Daypacks

I’ve owned a small backpack for 20 years or so.  It’s been my faithful companion … in the Rockies, on the beach in Cuba, and in the gym.  If an inanimate object can be a friend, this is it.  But my maroon and grey Bruce attachment is showing its age.  The rubberized coating on the neck of the bag is pulling away in big messy globs.  Plus one of my beloved liquid black pens gave up the ghost a few months ago, spilling ink over big parts of the exterior.

I decided today to replace my pack with something bright and new, and give the old one to Goodwill.  It’s not like I’m recycling a person, of course.  I would never do that.  This is an object, and I’m willing to let it go, with sadness.  So many adventures we’ve shared.

So off I went a couple of hours ago to Mountain Equipment Co-0p to see what 20 years has wrought in the world of daypacks.  Turning down an aisle, I was welcomed by countless packs of every size, hanging proudly on their hooks.  My eyes fell on a bright red jobbie – my favourite colour.  The salesman owned this exact model and waxed poetic about its virtues.  On MEC’s website, here’s what I encountered:

What sets this full-sized daypack apart from the rest is the unique Aircomfort suspension system.  A powder-coated steel frame tensions a mesh back panel between the pack’s body and your back.  The result is a narrow air space that allows continuous ventilation and airflow, which leads to greater comfort for the wearer.  The pack also features two sets of zippers and an internal bag divider that can be quickly removed.  This means that you can access the bag from the top or bottom and retrieve items without unpacking the entire bag.  It’s a great size for long day-hikes.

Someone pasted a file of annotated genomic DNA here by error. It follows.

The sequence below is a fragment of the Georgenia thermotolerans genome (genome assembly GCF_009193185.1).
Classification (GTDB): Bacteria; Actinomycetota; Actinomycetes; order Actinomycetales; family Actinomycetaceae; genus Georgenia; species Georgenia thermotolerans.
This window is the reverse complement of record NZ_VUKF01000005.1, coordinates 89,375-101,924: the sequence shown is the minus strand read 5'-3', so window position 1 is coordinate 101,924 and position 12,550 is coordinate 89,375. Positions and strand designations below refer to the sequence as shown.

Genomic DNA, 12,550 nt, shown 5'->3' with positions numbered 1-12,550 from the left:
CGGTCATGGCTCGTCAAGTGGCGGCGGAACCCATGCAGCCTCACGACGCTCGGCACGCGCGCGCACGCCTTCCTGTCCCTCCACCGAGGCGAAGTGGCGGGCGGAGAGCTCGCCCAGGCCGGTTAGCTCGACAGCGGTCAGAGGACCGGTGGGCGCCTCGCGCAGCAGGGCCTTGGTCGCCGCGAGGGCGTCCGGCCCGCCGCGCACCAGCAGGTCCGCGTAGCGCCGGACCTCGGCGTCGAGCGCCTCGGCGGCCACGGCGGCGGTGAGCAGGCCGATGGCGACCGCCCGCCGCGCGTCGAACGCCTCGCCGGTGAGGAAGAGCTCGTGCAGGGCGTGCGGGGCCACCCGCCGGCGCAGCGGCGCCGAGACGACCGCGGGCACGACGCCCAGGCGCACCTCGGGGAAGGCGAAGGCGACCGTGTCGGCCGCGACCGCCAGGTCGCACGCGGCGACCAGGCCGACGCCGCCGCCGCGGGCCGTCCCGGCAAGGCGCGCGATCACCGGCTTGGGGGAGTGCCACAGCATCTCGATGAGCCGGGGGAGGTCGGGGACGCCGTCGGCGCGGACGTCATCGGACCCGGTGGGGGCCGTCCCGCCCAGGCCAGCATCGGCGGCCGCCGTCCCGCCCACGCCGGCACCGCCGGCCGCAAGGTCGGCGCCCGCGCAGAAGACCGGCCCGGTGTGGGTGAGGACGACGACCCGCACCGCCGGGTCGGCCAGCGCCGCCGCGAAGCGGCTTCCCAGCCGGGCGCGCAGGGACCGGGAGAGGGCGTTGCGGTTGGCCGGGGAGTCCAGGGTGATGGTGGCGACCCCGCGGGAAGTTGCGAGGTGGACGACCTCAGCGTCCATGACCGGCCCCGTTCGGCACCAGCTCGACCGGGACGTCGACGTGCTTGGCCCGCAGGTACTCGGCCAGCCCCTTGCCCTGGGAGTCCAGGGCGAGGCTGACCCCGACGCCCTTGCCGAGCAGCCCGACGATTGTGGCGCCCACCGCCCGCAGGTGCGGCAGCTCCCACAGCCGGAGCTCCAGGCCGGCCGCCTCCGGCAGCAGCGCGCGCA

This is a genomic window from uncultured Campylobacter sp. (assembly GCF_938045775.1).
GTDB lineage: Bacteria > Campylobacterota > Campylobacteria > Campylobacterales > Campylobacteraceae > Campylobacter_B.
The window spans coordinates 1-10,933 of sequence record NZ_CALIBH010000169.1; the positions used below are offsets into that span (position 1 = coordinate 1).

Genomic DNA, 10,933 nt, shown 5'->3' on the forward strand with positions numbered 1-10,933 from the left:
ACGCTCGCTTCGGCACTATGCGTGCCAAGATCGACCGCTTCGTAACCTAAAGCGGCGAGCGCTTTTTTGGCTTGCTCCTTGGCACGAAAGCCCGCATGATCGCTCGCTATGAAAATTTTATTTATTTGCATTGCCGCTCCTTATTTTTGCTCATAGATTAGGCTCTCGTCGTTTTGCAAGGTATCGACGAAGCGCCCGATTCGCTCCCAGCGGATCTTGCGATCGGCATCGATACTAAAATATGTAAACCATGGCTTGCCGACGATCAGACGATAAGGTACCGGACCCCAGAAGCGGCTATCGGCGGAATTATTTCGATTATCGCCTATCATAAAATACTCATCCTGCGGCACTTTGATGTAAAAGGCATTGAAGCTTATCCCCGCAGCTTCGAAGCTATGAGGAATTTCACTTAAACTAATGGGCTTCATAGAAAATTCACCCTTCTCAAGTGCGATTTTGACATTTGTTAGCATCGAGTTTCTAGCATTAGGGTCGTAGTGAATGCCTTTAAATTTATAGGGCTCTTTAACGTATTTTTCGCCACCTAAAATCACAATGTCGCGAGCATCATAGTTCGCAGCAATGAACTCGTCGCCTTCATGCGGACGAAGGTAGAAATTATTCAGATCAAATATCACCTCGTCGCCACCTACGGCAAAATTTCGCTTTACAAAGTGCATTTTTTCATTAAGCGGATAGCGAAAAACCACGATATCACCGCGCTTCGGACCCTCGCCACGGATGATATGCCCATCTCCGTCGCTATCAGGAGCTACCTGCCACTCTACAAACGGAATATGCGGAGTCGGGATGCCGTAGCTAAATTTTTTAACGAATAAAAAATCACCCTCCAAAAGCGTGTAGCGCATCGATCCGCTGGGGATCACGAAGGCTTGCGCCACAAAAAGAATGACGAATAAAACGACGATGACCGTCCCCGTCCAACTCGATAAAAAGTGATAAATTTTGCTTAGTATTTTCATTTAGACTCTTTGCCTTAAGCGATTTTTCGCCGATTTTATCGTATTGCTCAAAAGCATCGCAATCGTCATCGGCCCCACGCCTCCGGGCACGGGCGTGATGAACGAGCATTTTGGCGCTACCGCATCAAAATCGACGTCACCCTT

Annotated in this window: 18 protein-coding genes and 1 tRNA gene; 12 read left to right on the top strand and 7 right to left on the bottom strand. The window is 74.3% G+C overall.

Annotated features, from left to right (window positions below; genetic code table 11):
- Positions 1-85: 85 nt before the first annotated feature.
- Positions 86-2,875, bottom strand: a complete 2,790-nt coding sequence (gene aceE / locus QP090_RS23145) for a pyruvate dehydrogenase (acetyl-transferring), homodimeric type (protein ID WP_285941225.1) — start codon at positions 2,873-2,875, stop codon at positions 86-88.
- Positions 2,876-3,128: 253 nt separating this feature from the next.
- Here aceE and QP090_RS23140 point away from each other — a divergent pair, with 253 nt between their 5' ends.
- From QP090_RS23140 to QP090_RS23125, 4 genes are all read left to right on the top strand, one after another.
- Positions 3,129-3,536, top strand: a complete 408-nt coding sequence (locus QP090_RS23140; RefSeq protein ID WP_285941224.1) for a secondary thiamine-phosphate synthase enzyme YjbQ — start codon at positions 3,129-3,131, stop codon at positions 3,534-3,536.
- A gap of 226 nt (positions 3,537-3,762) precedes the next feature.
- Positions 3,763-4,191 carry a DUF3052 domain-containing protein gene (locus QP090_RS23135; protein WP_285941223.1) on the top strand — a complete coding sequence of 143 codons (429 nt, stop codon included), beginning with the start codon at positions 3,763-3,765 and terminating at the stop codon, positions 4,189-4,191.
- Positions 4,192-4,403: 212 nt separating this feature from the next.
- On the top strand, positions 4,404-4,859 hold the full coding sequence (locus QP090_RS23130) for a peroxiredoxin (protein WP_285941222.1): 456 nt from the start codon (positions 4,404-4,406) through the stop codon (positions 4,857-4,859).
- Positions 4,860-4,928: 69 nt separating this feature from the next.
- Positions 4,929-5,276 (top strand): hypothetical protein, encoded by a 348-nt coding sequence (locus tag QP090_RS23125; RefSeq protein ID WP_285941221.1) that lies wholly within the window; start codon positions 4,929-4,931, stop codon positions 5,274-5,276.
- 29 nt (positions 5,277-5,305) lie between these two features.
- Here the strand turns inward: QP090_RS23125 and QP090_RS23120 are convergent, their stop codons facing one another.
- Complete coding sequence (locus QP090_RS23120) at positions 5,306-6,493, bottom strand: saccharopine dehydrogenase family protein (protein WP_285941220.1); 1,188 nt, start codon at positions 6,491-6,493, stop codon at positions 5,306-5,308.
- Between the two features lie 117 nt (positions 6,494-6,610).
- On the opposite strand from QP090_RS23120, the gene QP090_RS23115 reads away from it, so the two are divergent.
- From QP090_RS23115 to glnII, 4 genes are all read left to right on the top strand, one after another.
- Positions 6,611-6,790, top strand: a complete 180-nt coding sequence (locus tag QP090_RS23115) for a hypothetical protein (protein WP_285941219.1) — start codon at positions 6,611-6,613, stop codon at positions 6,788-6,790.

Who am I to argue with such praise?  Maybe with the price, though – $160.00.  Ah, what the heck?  It’s an investment.  I grabbed my red treasure and headed to the till.  When what to my wondering ears should appear, but a totally unexpected dollar figure – $49.00.  The supervisor told me that my choice was “on clearance” because of the colour.  People didn’t want a red pack.  They were all for Granite/Black and Forest/Emerald though.  How strange, I thought.  Red is so passionate.  Granite/Black is so trendy.  I’ll take passionate any day.

The salesman told me that there was one more of these red packs in the store.  Another $49.00 and it would be mine.  First I said no.  “Let someone else buy it.”  Even if I intended the second one to be a gift, the double purchase seemed excessive, another example of knee jerk consumerism.  Planning out my future.  Making sure I have enough.  But that’s wrong.  The second one’s not for me.  It’s a gift for a special someone in my future.

So I paid the guy $98.00 plus tax.

I now own three daypacks.  One will always be in my heart.  One will be on my back tomorrow and will gradually work its way into my heart.  And one will help someone else move through the world.

 

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